Work & Family

5 Tips for Work-Life Blend During A Global Pandemic

4 min read
Jun 11, 2020

2020 hasn’t exactly been an easy year for work-life blend. Thanks to quarantine, most of us are working from home. That means we’re always physically at our place of work.

Balance isn’t obvious with remote work. By now, many of us understand the importance of a dedicated work space, going for walks to break up the day, and communicating unique family needs to one’s boss and team. Those are all important.

And yet, we may still feel like work-life blend eludes us.

Here are 5 work-life blend tips you may not have thought of that can have a huge payoff.

1. Don’t judge your own self-care practice

Self-care does not have to mean yoga and a face mask. True self-care should not feel like another thing you “should” do or “have to get done.” Ask yourself, “What do I need to do to completely unwind?” Maybe it’s cooking, watching reality television, napping, reading a romance novel, or playing video games. Any of these activities can be healthy if you’re still getting your work done and your other obligations are met. A good self-care activity entails recharging and turning your brain off of work mode. It can mean whatever it means to you, and it will be different for everyone. It’s tempting to say “I shouldn’t watch this television show because it has no intellectually redeeming value.” Think about it differently: If it genuinely helps you unwind, take your mind off work, relax and laugh, then you’re doing your job of self-care correctly.

2. Working from home is not PTO

It’s tempting to feel like taking vacation is a waste when we’re working from home. Many people think, “Why would I waste precious paid time off? I’m already home!” But, that sentiment couldn’t be further from the truth. Taking proper and official PTO will give you permission to fully unplug without feeling guilty, even if it’s just a stay-cation. When is your next vacation?

3. Put temptation away, literally

Your phone pings with an email from your boss at 8pm. It would be so easy to just jump onto your computer and quickly answer her question. So you do. But, before you know it... one email turns into six. You look up and two hours have gone by. Sound familiar? To combat this blur, put your work computer and work phone in a hard-to-access place at a pre-designated time every weekday evening. I have one client who places her laptop in a high-up drawer in her home office at 6:30pm on weekdays. This extra step — putting work away in a place where you don’t normally reach for it— will make it much harder to just “jump on real quick.” You’ve built in extra friction in the process of opening up work, which will make you less likely to engage with it during off hours. This small physical separation could quite literally give you your evenings back.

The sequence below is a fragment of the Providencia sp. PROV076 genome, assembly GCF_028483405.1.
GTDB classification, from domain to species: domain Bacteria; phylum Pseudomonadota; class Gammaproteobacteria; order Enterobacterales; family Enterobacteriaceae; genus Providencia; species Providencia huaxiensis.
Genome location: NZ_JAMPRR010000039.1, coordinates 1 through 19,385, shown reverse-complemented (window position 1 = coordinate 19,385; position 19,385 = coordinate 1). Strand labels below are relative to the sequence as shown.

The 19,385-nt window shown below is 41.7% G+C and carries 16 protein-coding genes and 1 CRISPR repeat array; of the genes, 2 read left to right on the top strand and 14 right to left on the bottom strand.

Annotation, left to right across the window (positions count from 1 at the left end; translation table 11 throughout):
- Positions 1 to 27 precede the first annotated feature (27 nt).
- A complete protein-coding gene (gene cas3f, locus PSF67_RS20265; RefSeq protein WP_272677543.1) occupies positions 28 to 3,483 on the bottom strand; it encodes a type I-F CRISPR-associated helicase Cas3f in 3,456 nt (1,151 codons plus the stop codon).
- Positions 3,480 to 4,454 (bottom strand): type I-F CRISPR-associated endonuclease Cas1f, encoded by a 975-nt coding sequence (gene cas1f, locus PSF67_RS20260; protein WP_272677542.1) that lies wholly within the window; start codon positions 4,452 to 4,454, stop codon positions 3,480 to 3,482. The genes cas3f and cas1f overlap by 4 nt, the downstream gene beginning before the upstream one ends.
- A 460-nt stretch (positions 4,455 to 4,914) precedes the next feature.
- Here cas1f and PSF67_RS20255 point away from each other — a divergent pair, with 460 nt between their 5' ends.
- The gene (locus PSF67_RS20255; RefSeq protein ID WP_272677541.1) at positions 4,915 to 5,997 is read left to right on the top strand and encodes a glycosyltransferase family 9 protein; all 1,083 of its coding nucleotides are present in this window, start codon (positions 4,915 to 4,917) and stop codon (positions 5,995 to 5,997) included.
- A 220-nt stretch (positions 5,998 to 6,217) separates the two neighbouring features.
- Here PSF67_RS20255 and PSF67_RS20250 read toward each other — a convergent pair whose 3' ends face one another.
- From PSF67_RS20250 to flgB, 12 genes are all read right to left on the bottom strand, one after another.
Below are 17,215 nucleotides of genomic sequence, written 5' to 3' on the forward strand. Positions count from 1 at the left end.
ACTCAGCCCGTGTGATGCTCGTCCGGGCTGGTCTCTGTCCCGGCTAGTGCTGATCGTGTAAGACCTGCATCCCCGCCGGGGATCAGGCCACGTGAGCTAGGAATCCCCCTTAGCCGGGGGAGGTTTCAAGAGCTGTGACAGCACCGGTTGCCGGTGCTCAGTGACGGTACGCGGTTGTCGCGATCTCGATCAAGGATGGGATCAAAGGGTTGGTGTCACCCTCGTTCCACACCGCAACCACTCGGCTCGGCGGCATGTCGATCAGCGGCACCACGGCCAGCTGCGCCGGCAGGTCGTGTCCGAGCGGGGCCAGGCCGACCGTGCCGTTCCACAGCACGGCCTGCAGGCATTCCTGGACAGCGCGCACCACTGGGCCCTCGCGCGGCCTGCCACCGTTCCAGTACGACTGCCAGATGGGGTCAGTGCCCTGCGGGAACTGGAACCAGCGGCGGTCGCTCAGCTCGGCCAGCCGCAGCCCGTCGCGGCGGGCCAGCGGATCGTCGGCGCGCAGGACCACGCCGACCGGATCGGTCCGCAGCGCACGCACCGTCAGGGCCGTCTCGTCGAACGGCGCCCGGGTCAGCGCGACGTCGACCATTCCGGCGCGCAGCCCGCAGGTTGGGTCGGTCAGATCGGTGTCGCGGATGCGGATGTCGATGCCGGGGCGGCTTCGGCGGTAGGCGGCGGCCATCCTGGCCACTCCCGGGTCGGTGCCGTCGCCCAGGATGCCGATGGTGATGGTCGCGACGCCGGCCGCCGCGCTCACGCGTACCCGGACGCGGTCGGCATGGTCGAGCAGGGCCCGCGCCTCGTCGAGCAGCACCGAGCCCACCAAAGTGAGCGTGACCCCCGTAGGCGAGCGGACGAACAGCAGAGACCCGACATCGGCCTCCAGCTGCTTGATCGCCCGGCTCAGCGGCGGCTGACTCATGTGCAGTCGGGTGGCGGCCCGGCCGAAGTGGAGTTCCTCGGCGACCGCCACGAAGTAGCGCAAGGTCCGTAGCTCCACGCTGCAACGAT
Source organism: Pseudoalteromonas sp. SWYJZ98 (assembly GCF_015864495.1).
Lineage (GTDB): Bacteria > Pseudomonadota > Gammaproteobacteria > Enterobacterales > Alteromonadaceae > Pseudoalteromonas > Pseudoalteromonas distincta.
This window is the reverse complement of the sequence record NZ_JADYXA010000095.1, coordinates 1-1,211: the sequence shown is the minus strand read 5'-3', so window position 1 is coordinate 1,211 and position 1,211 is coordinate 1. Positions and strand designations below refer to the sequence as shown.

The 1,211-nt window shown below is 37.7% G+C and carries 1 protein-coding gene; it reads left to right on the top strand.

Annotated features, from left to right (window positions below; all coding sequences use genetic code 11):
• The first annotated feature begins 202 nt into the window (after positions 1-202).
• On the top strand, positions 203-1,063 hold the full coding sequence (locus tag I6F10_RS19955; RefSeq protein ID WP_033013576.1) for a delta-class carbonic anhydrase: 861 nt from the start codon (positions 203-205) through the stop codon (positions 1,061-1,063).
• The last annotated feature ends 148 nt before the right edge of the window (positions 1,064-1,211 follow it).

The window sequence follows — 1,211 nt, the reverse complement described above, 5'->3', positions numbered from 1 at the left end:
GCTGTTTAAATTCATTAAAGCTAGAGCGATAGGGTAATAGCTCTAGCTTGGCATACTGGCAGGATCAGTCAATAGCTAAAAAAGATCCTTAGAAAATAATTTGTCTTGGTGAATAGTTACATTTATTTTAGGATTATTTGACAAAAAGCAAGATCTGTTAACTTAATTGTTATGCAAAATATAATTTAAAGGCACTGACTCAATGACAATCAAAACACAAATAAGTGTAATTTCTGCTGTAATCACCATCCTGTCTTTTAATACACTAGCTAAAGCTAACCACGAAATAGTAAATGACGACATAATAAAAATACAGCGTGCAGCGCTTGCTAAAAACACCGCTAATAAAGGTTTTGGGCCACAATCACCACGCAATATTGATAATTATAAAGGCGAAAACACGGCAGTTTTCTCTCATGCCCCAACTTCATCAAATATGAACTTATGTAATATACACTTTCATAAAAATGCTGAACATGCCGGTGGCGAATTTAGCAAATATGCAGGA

4. Engage in “mini-mindfulness”

What do you think of when you hear the word “mindfulness?” Maybe you conjure sitting in a dark room for 30 minutes, chanting “ohm” and having no distractions. But mindfulness can successfully be achieved in small, 2 minute increments during the most stressful parts of your day. It can take place during a zoom meeting, while you’re writing an email, or before giving a big presentation. Use mini-mindfulness sessions when you feel your body tensing with stress or anxiety. Pick two senses to focus on, one at a time. You might first select hearing. What is the sound furthest away from you that you can hear? Next, what is the closest sound that you can hear? Spend a few moments thinking about those sounds and nothing else. You might then pick sight. What is something new in this room that you’ve never noticed before? Do this for two minutes, and then return to your work task. You’ll find that this brief focus on your body and senses decreases your heart rate. You’ll have better focus and perspective.

5. Keep a to do list... on the cloud

To do lists aren’t novel. Instead of a paper or word document list though, try keeping your to-do list on an app that uploads to all your devices. (I personally like OneNote. Many of my clients use the Notes app on their iPhone, which syncs to their Mac.) This way, anywhere you go, whatever device you’re on, your list is with you and up-to-date. Keeping a to-do list prevents you from needing to do the task exactly when you think of it.

These 5 steps may seem simple. But trust me, they’re game-changing for those who have trouble unplugging from work. Give them a shot— you’ll be happy you did.

This article was written by Julia Wuench from Forbes and was legally licensed through the Industry Dive publisher network. Please direct all licensing questions to

The views expressed by the author are not necessarily those of MetLife and are solely the opinions of the author. Nothing in these materials is intended to be advice for a particular situation or individual.